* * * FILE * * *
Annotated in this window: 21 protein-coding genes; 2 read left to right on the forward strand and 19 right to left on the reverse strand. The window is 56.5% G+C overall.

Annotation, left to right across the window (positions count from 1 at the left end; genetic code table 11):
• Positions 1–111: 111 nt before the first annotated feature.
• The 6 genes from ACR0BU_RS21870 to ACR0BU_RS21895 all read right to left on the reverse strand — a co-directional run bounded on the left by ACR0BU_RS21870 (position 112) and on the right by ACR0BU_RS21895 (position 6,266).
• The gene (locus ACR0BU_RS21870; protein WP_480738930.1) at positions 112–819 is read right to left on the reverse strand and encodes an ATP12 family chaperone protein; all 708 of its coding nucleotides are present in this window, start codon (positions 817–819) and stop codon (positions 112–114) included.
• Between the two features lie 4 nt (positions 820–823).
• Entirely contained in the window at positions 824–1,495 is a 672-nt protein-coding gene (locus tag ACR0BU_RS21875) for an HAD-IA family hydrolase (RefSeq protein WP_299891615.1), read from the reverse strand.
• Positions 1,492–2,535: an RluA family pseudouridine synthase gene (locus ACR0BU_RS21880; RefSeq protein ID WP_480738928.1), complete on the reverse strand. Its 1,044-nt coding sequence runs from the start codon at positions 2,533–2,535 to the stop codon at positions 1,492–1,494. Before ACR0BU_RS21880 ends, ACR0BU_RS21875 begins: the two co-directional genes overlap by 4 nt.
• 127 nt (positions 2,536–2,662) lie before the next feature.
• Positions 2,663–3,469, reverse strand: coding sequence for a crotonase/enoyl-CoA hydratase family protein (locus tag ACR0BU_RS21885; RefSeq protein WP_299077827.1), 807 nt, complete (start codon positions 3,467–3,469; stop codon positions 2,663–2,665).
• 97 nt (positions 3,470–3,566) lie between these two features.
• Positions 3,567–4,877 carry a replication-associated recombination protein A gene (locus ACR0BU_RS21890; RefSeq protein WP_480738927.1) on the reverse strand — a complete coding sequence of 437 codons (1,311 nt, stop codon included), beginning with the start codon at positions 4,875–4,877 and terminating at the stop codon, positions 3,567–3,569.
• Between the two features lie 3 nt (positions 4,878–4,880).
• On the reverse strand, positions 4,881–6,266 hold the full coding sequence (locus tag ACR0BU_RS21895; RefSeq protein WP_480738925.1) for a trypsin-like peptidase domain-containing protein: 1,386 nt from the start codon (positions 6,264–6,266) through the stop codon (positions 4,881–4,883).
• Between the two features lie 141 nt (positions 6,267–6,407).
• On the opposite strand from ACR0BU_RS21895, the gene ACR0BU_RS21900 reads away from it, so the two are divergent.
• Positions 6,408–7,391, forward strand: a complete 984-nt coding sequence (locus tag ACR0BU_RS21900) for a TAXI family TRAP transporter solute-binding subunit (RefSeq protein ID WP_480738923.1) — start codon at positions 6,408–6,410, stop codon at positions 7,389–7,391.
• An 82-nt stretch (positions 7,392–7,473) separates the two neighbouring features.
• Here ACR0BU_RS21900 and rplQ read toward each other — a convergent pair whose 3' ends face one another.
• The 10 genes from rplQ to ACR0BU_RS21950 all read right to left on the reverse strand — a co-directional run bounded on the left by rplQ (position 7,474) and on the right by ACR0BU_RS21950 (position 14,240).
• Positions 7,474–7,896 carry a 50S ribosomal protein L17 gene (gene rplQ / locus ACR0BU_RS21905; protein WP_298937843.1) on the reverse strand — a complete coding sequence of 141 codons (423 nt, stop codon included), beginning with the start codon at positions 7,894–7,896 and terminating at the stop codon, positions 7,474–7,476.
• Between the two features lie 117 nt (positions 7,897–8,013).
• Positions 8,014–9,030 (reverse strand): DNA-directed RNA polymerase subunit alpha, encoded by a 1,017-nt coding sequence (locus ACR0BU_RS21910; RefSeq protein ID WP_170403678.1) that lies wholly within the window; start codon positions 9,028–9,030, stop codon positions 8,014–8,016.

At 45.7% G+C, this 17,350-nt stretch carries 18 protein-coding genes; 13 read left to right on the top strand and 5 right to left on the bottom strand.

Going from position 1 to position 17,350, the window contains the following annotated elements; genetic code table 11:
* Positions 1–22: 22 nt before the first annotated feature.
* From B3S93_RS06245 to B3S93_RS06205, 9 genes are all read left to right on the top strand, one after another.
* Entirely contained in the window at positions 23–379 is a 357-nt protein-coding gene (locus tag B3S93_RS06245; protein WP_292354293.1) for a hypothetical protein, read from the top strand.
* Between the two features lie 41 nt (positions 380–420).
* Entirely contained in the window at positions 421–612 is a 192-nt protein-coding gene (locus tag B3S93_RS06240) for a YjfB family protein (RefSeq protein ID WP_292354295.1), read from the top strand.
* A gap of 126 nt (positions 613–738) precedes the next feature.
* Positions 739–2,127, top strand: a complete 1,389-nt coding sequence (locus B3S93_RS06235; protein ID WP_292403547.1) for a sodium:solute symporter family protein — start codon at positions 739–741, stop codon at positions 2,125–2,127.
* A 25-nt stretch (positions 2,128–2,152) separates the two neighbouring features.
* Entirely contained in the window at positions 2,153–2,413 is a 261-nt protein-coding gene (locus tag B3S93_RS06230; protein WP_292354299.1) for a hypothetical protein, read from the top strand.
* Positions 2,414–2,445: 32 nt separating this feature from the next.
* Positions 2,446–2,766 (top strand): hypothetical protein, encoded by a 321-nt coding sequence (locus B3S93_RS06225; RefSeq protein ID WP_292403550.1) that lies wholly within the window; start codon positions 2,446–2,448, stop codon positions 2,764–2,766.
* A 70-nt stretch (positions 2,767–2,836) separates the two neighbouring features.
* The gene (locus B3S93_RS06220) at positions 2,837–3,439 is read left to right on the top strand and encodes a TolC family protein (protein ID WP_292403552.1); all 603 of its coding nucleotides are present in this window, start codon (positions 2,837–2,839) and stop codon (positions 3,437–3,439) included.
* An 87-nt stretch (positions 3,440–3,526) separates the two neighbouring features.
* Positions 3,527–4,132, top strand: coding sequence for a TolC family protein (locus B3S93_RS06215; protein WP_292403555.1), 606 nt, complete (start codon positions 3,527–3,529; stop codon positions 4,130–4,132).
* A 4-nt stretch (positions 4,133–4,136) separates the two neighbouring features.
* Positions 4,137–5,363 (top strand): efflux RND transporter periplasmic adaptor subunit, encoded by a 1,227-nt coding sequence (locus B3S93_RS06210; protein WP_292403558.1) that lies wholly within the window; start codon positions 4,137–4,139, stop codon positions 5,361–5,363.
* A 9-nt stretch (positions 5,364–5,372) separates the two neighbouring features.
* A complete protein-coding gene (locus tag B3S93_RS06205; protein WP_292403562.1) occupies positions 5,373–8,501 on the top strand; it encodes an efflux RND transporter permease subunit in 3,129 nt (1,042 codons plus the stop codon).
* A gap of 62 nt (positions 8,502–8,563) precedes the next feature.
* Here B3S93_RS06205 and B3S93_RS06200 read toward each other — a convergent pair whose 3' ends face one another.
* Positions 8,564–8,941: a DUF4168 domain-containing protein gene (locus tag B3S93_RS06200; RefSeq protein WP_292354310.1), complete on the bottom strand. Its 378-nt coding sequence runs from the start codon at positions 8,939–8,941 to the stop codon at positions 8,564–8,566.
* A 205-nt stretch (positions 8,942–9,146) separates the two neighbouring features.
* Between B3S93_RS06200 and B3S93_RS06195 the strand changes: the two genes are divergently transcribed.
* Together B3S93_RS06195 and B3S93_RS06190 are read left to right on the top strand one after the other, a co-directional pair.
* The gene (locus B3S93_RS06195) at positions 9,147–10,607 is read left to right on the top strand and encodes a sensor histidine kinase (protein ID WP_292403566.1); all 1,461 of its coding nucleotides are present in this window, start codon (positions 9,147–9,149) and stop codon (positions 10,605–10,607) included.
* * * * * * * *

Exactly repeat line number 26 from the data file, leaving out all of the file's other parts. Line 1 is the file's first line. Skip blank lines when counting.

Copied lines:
* Positions 1–22: 22 nt before the first annotated feature.